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Giants, QB Manning agree to six-year, $97 million contract extension

The New York Giants don't believe being the highest-paid player in the NFL will change Eli Manning.

Nothing seems to.

"He is a franchise quarterback," Giants general manager Jerry Reese said Wednesday. "He has done everything we asked him to do. He has come in, taken a lot of flack from you guys (the media) and he just keeps going. He does what we ask him on the field, and he does what we ask him to do off the field. He is a good football player."

The easygoing New Orleans native, who took over as the Giants' starting quarterback midway through his rookie season in 2004, has proven to be a worthy No. 1 overall draft pick. In his first four NFL seasons as a full-time starter, Manning has won a Super Bowl and was MVP of the game, helped his team to the playoffs all four years and is coming off his first Pro Bowl season.

Now he's set to make more money than even older brother Peyton.

Eli Manning agreed to a six-year, $97 million contract extension, an average salary of roughly $15.3 million annually, a person close to the talks told The Associated Press.

A league source told NFL Network's Jason La Canfora that Manning's deal includes $35 million in guaranteed money and is worth $41 million over the first two years. The contact hasn't been signed, but the sides have agreed to the parameters. The signing and official announcement could come as soon as Thursday.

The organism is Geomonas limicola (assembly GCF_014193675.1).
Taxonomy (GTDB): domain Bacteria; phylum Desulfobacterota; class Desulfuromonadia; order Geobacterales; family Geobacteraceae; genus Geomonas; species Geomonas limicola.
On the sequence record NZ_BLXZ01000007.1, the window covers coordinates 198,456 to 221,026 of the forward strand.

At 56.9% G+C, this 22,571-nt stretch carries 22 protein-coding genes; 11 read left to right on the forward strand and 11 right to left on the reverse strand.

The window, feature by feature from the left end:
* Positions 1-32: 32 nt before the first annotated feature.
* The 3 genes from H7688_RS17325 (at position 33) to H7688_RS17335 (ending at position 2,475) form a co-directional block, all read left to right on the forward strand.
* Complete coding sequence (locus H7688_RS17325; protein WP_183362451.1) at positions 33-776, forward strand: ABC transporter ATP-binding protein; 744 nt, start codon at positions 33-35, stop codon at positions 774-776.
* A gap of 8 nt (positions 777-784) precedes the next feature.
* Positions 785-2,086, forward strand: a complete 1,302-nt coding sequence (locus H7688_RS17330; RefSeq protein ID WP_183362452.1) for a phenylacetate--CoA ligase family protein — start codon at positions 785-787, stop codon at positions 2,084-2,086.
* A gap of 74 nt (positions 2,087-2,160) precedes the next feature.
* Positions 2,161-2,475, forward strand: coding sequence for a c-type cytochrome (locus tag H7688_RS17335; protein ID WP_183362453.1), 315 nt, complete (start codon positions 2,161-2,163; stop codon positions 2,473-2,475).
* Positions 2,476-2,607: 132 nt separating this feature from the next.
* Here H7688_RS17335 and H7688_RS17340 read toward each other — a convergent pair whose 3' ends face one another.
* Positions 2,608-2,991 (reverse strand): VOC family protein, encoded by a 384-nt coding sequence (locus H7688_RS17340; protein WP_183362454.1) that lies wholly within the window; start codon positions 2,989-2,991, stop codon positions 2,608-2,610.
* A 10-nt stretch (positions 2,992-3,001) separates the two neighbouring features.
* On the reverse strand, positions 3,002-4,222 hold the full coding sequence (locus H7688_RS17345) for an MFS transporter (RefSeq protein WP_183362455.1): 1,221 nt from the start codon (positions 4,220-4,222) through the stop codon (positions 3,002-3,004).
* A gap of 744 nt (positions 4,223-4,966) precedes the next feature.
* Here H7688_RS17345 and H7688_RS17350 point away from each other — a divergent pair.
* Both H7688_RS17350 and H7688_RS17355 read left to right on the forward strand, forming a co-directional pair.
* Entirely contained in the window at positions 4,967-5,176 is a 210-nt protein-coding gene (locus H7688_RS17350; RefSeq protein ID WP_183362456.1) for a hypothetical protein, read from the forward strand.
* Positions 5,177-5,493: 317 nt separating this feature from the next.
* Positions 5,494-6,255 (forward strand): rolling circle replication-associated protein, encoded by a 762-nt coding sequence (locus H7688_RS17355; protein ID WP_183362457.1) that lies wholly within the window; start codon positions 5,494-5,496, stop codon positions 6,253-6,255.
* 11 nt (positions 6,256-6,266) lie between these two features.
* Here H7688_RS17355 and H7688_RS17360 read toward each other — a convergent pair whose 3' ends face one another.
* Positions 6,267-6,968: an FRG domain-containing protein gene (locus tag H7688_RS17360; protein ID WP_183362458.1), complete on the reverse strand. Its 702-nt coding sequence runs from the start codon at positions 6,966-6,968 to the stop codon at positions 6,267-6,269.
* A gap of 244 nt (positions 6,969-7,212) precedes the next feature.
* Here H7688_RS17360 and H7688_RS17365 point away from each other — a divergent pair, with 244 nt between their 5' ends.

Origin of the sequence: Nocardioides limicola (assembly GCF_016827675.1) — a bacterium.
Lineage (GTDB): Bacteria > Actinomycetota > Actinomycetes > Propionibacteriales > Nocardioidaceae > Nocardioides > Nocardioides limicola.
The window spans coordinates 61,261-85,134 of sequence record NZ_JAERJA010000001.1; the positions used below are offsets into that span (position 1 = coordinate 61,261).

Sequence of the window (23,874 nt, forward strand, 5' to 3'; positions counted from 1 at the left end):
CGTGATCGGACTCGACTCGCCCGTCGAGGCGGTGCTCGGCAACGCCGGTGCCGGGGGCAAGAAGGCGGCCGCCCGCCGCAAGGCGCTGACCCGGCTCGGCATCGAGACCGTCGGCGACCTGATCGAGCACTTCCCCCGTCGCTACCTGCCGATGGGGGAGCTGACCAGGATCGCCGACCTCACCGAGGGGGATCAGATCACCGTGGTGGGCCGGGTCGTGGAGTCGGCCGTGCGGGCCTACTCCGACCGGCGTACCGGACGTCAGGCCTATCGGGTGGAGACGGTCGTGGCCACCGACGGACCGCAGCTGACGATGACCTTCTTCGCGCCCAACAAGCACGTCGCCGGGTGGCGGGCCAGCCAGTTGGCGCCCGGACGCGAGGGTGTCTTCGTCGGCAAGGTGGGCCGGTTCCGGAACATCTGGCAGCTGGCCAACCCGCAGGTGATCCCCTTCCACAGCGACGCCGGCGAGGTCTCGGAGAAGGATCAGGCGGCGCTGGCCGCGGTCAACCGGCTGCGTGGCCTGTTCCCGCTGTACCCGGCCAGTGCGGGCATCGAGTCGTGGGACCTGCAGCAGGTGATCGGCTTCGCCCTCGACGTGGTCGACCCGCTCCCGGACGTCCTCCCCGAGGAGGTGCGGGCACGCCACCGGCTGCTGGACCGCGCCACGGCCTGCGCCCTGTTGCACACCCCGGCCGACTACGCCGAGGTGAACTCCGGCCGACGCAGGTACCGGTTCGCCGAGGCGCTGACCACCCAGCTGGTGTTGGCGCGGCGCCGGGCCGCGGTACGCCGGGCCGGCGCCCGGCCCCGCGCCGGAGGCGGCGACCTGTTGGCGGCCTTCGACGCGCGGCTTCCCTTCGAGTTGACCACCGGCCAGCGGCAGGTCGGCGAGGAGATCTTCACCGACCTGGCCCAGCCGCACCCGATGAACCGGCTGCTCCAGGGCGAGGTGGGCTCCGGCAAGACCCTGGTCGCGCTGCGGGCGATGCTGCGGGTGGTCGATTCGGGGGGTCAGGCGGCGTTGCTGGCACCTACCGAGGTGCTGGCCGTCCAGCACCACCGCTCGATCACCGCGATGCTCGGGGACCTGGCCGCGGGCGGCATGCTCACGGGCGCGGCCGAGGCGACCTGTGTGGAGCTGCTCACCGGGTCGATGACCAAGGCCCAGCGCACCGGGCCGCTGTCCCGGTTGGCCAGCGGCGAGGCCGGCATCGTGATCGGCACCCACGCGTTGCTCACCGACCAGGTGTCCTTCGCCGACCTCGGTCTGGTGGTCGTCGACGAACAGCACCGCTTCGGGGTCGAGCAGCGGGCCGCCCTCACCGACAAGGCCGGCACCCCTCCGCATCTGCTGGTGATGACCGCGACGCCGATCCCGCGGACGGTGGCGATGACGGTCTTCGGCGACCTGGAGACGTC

The extension will pay Manning $200,000 per year more than Oakland Raiders cornerback Nnamdi Asomugha, who agreed to a three-year, $45.3 million contract this year. Peyton Manning is paid $14.17 million per year with the Indianapolis Colts.

Eli Manning declined to talk to the media during lunch at Giants training camp Wednesday. Tom Condon, Manning's agent, wouldn't comment on the contract.

Reese was hopeful that Manning's contract would be completed quickly, saying it's always important to have the quarterback signed. Reese also said a lucrative new contract wouldn't put more pressure on Manning.

"He is used to that," Reese said. "He won't get more pressure than he already has in this market. He knows how to handle pressure, and he has done it before. I don't expect to see any difference in his attitude and his work ethic. He works hard. He expects a lot from himself. He knows what his role here is with us, and we expect him to continue it for a long time."

Manning was in the final year of the contract that he signed as a rookie in 2004 and will make $9.4 million under that deal this season. Manning and the Giants have discussed a contract for months, but they worked out the final details in recent days.

While Manning's contract was set to expire at the end of this season, there was little chance the Giants would lose him to free agency. They could have named him a franchise player, and Manning has long said he wants to remain with the Giants.

Manning's 2008 Pro Bowl season included 3,238 passing yards and 21 touchdowns. He also threw just 10 interceptions, 10 less than the previous season.

Manning has started the last 71 games for the Giants, the third-longest streak among active quarterbacks at the end of last season. During that span, Manning also became the first Giants quarterback to throw for 3,000 yards and at least 20 touchdowns in four consecutive seasons.

Copyright 2009 by The Associated Press

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